The feelings you’re having are quite normal, too — all of them! As you’ve quickly found out, your mom’s scenario is one of the most optimistic one can have.
My recommendations for your parents is to organize - My Dad decided to move his bed down to a lower level of the house so it would be easier for him to access his kitchen and bathroom for those midnight watering and de-watering runs. 😏 I set him up with a notebook JUST for his cancer journey - We included all of the meds and vitamins he was taking (hospitals are going to ask for that repeatedly) and I recorded his questions for the doctors and their answers in it. It was also a place where he could record any symptoms he was having along the way. Making meals ahead is a great way to keep busy, and have something for Dad to eat for a few days around Mom’s surgery. My Dad also buys pre-made meals from our local hospital - they’re nutritionally balanced, and he quite enjoys them.
My recommendation for you is to plan as many trips home as you can in the coming years, for you’ve just got your first reality check about life being short. Also, be proactive and diligent about your own screening schedule.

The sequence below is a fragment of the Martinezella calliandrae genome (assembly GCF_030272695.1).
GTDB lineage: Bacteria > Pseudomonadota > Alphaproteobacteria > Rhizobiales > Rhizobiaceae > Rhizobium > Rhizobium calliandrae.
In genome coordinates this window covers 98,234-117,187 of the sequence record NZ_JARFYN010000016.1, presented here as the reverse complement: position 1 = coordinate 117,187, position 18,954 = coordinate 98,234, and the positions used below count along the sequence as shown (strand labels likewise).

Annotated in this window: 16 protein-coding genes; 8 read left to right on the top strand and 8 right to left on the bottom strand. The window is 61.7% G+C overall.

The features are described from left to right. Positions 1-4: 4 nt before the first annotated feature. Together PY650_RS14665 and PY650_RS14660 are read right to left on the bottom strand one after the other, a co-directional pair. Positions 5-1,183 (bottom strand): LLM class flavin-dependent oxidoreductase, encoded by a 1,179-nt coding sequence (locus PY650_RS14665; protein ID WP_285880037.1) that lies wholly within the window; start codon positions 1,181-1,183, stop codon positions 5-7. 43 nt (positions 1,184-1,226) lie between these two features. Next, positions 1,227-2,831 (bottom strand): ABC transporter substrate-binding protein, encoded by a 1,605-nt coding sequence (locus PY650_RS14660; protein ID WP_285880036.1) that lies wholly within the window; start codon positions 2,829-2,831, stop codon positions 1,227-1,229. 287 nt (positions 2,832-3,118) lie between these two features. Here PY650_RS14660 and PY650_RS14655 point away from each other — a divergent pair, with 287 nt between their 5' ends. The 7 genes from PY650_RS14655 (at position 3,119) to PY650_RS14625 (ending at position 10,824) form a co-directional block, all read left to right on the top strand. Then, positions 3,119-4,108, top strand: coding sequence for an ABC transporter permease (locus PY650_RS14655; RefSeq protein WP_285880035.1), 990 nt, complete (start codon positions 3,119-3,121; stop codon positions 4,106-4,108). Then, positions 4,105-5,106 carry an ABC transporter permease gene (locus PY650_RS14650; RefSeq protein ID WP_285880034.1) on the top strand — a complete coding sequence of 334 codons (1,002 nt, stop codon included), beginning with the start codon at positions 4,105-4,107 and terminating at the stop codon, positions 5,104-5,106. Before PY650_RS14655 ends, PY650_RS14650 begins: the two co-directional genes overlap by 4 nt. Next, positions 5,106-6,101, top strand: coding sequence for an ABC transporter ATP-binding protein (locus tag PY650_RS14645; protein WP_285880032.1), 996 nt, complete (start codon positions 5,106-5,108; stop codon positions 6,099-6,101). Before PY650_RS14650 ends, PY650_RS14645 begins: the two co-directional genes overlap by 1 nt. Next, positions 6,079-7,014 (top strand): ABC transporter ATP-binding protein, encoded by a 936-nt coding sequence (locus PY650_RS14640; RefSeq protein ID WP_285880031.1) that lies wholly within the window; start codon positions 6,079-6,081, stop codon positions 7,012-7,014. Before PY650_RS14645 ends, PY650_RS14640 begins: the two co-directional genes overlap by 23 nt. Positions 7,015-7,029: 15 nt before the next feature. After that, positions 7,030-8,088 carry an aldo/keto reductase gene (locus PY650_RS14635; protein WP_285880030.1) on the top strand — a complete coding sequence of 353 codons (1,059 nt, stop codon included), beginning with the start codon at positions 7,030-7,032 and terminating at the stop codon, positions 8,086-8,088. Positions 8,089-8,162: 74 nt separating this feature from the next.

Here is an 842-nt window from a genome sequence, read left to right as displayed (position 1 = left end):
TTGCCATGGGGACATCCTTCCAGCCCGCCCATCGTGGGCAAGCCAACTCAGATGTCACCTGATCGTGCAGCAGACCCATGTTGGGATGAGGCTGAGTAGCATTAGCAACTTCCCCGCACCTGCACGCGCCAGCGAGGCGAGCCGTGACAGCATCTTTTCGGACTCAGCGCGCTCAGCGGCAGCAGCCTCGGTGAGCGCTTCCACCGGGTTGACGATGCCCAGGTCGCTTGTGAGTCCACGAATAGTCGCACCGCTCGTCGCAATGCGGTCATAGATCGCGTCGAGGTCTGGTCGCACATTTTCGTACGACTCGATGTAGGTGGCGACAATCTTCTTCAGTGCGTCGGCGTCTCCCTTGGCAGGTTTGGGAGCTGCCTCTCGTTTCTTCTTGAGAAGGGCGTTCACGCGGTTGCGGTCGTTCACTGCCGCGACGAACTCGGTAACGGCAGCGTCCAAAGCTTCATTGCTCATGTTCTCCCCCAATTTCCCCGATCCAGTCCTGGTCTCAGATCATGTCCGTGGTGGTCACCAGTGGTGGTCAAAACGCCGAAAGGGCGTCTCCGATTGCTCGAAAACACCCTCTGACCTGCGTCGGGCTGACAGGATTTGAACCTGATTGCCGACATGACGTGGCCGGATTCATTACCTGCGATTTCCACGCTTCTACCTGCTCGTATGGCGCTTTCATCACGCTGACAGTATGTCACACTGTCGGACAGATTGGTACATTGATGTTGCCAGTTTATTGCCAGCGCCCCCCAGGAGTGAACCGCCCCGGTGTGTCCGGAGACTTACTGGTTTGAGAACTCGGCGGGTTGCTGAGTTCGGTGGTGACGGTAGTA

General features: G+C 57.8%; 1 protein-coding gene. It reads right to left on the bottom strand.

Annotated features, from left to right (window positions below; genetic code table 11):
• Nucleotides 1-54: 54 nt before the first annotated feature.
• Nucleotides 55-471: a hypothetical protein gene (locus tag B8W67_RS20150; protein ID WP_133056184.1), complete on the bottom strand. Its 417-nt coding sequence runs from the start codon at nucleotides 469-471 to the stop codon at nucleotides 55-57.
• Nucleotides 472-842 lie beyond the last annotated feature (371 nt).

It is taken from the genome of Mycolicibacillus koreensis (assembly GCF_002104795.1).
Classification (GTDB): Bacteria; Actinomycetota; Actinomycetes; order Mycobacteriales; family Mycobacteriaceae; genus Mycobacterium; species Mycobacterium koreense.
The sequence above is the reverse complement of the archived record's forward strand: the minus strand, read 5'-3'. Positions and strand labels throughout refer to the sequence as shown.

Dad is now one-year “cancer-free” (the medical community uses “no evidence of disease”). Dad is also a prostate cancer survivor (16 years). As he and your mom sure know, there’s a lot to be said for early detection.
Do give us updates when you can about how your mom is doing.
Posted by jorola on Apr 7, 2019 7:48 pm
Getting a call like that, especially from your mom would be very scary and overwhelming. The great news is that being stage 1 is that they caught it super early! This means the drs will be focusing on getting rid of the cancer and curing her which is extremely likely. I know the stats on the internet look scary but please keep in mind this is based on information is 5, 10 even 15 years ago. I can tell you as my husband is nearly a 5 years survivor of stage 3b lung cancer, treatments for lung cancer have changed dramatically even since he was diagnosed and all for the better. More and more lives are saved every year. So have hope, dear Evan. I do, for your Mom and you.